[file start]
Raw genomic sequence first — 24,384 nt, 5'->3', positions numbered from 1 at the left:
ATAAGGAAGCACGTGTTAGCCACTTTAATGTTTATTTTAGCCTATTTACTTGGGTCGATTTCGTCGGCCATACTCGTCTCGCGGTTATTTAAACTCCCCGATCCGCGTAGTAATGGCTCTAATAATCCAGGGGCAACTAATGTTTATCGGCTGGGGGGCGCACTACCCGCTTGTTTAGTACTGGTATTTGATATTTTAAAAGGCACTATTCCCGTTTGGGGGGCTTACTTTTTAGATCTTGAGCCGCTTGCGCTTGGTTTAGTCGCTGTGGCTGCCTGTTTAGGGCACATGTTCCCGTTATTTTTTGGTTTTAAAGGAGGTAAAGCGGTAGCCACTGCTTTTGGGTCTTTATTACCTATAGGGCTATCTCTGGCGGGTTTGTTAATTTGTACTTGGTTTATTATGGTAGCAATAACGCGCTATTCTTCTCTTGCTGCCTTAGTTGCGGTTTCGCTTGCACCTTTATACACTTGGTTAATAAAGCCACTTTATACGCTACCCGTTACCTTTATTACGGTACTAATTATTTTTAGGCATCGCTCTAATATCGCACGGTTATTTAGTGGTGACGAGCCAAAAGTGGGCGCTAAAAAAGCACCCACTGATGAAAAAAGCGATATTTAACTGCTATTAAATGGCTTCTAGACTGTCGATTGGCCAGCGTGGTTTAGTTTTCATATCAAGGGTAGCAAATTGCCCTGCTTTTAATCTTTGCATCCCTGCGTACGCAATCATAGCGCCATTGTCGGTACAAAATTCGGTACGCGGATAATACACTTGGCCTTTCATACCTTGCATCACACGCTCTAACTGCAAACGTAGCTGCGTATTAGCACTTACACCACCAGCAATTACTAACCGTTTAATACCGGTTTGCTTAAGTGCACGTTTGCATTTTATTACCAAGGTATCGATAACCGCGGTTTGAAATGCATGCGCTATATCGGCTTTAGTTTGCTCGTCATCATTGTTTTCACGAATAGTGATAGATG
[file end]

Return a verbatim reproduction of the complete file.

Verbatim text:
Raw genomic sequence first — 24,384 nt, 5'->3', positions numbered from 1 at the left:
ATAAGGAAGCACGTGTTAGCCACTTTAATGTTTATTTTAGCCTATTTACTTGGGTCGATTTCGTCGGCCATACTCGTCTCGCGGTTATTTAAACTCCCCGATCCGCGTAGTAATGGCTCTAATAATCCAGGGGCAACTAATGTTTATCGGCTGGGGGGCGCACTACCCGCTTGTTTAGTACTGGTATTTGATATTTTAAAAGGCACTATTCCCGTTTGGGGGGCTTACTTTTTAGATCTTGAGCCGCTTGCGCTTGGTTTAGTCGCTGTGGCTGCCTGTTTAGGGCACATGTTCCCGTTATTTTTTGGTTTTAAAGGAGGTAAAGCGGTAGCCACTGCTTTTGGGTCTTTATTACCTATAGGGCTATCTCTGGCGGGTTTGTTAATTTGTACTTGGTTTATTATGGTAGCAATAACGCGCTATTCTTCTCTTGCTGCCTTAGTTGCGGTTTCGCTTGCACCTTTATACACTTGGTTAATAAAGCCACTTTATACGCTACCCGTTACCTTTATTACGGTACTAATTATTTTTAGGCATCGCTCTAATATCGCACGGTTATTTAGTGGTGACGAGCCAAAAGTGGGCGCTAAAAAAGCACCCACTGATGAAAAAAGCGATATTTAACTGCTATTAAATGGCTTCTAGACTGTCGATTGGCCAGCGTGGTTTAGTTTTCATATCAAGGGTAGCAAATTGCCCTGCTTTTAATCTTTGCATCCCTGCGTACGCAATCATAGCGCCATTGTCGGTACAAAATTCGGTACGCGGATAATACACTTGGCCTTTCATACCTTGCATCACACGCTCTAACTGCAAACGTAGCTGCGTATTAGCACTTACACCACCAGCAATTACTAACCGTTTAATACCGGTTTGCTTAAGTGCACGTTTGCATTTTATTACCAAGGTATCGATAACCGCGGTTTGAAATGCATGCGCTATATCGGCTTTAGTTTGCTCGTCATCATTGTTTTCACGAATAGTGATAGATG